Crossing the border into South Africa the day before I had seen the lady in line in front of me give a 100 Emalangeni bribe (about USD$12.50) to the border official. She presented her passport with an E100 note tucked into the back page, which the official pocketed in exchange for the coveted government stamp. I asked Gen if she had any E100 notes on her, and we both agreed that if it came down to it, it’d be worth $25 split between the SA and Swazi border guards to make it back to Mbabane that night.
Rushing towards the border was fun, and a similar – but different – feeling than the drive the day before on the way to Johannesburg for a series of meeting for The Business Place. There was a similar anticipation I felt on both trips; driving into Jo’burg I felt a similar sensation to the one I had on the British Airways flight. There was the feeling of going somewhere new and foreign with a goal in mind and an excitement about what needed to be accomplished, except that by now I had a much clear picture of what was expected of me and had started to put the pieces together.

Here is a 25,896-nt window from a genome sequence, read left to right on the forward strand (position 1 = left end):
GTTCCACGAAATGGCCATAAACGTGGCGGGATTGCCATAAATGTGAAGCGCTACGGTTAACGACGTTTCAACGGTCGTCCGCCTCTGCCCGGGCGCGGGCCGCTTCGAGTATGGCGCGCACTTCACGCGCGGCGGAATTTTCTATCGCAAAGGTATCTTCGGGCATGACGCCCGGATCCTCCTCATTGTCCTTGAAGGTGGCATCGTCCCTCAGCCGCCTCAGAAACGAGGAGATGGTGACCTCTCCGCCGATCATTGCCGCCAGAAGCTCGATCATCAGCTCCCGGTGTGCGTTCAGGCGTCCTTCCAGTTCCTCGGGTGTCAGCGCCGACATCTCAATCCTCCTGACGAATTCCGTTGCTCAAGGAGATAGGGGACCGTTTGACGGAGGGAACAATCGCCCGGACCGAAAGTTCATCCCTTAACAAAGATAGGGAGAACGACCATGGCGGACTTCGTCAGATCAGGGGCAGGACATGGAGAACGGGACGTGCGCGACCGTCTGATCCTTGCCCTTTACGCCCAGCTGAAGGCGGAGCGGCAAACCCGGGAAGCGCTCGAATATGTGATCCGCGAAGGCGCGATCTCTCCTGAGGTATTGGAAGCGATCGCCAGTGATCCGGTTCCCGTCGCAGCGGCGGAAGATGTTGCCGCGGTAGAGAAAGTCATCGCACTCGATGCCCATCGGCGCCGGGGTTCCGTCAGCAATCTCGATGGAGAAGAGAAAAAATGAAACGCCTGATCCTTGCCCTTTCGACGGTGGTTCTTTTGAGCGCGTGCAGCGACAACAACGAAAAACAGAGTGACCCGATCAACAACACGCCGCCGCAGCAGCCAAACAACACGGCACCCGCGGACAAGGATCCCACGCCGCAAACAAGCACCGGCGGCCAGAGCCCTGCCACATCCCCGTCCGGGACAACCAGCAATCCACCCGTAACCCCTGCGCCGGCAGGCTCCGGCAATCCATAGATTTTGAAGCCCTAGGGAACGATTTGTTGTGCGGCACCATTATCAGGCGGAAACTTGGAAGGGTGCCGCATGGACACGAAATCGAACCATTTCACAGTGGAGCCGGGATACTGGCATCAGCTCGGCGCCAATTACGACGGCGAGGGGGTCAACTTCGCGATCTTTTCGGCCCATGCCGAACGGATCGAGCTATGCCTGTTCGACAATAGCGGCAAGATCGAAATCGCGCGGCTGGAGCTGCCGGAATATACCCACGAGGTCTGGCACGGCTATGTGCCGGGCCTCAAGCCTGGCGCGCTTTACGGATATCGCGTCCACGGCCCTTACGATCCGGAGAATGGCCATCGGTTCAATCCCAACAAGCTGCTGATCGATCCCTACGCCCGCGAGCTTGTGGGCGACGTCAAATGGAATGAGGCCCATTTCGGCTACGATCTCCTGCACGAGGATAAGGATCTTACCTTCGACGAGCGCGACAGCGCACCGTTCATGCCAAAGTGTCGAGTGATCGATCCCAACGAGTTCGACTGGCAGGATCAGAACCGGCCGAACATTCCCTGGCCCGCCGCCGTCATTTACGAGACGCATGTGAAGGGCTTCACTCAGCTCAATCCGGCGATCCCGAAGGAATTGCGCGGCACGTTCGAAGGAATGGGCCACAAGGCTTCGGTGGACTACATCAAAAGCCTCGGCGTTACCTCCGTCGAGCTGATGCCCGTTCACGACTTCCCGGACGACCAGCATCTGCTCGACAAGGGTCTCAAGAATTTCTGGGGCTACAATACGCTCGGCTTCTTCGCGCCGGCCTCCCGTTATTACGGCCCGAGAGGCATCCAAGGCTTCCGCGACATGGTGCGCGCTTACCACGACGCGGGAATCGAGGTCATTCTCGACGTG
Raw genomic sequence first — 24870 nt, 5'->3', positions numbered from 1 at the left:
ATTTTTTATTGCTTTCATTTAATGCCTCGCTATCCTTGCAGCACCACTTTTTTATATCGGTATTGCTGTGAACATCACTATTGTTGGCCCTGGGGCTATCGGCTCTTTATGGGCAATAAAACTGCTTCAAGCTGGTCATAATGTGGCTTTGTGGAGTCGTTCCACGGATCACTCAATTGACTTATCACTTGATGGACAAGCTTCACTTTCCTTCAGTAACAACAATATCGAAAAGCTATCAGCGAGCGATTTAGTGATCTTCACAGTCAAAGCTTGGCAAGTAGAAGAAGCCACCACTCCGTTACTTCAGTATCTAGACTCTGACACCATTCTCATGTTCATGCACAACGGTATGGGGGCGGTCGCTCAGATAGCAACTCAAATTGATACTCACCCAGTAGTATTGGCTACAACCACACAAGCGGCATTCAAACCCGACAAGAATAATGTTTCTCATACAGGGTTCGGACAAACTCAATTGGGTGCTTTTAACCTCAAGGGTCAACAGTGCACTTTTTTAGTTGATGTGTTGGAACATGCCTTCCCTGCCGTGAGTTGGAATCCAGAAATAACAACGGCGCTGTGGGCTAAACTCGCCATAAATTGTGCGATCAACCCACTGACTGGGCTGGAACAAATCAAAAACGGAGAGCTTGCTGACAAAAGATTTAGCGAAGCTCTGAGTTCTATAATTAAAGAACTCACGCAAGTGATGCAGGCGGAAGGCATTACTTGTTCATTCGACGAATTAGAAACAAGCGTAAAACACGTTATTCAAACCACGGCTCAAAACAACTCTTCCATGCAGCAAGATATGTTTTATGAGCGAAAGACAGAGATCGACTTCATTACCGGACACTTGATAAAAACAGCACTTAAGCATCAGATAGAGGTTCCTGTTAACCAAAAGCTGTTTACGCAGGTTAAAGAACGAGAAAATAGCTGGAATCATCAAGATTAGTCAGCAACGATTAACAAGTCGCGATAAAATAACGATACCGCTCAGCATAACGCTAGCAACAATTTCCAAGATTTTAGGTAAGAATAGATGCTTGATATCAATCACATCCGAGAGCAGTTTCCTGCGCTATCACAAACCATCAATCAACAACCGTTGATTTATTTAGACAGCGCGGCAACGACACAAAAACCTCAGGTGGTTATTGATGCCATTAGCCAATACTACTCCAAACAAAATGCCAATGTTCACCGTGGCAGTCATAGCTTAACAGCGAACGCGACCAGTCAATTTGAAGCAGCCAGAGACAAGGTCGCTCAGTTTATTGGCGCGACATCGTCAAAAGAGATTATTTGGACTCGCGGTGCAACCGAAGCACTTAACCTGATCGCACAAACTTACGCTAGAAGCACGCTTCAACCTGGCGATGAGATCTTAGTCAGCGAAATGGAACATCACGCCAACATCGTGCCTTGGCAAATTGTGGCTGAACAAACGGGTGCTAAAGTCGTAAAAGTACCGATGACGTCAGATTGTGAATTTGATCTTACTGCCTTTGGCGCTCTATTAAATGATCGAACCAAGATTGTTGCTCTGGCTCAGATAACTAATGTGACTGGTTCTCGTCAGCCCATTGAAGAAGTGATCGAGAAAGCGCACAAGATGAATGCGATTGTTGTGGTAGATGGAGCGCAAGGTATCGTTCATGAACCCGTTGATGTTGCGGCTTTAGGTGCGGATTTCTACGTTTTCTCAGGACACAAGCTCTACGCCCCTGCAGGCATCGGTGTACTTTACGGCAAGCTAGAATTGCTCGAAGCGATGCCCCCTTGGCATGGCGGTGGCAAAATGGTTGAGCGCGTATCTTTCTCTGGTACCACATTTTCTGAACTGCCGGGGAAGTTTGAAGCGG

Gen and I were on the way to Jo’burg to meet with a couple of people from The Business Place Network (TBPN), the umbrella group of TBP, which the Swaziland branch would be a licensee of, and to tour two of the branches. There were a couple of contractual and logistical issues that I needed to discuss with the Network, and it would be helpful to see what an up-and-running TBP office looked like and get a sense of how it operates.
South Africa immediately felt different from Swaziland. The roads were wide and smooth, the towns were more built up with more plentiful and diverse commerce, and the countryside was dotted with nuclear power plants (we saw three within a few hours). Every few dozen miles we would see controlled fires in the hills around the roads, which farmers set in the middle of the dry winter season. When we stopped to take a break, we found the Mug & Bean – a kinda South African Starbucks. Being in Swaziland for 2½ weeks I’d forgotten about lattes.
Our meetings did not disappoint. It was great to make contact with TBPN and work out a couple of contractual issues. In establishing the Swazi TBP branch, we’re taking the model in place in eight centers in South Africa and Botswana, and adapting it for the local context in Swaziland. The biggest change is taking a model that works in urban environments, and making it suitable for a rural location. As such, a lot of our concerns in the contract were about having the ability to change around the physical design, the manuals and materials, and databases and systems to make them a better fit for farmers.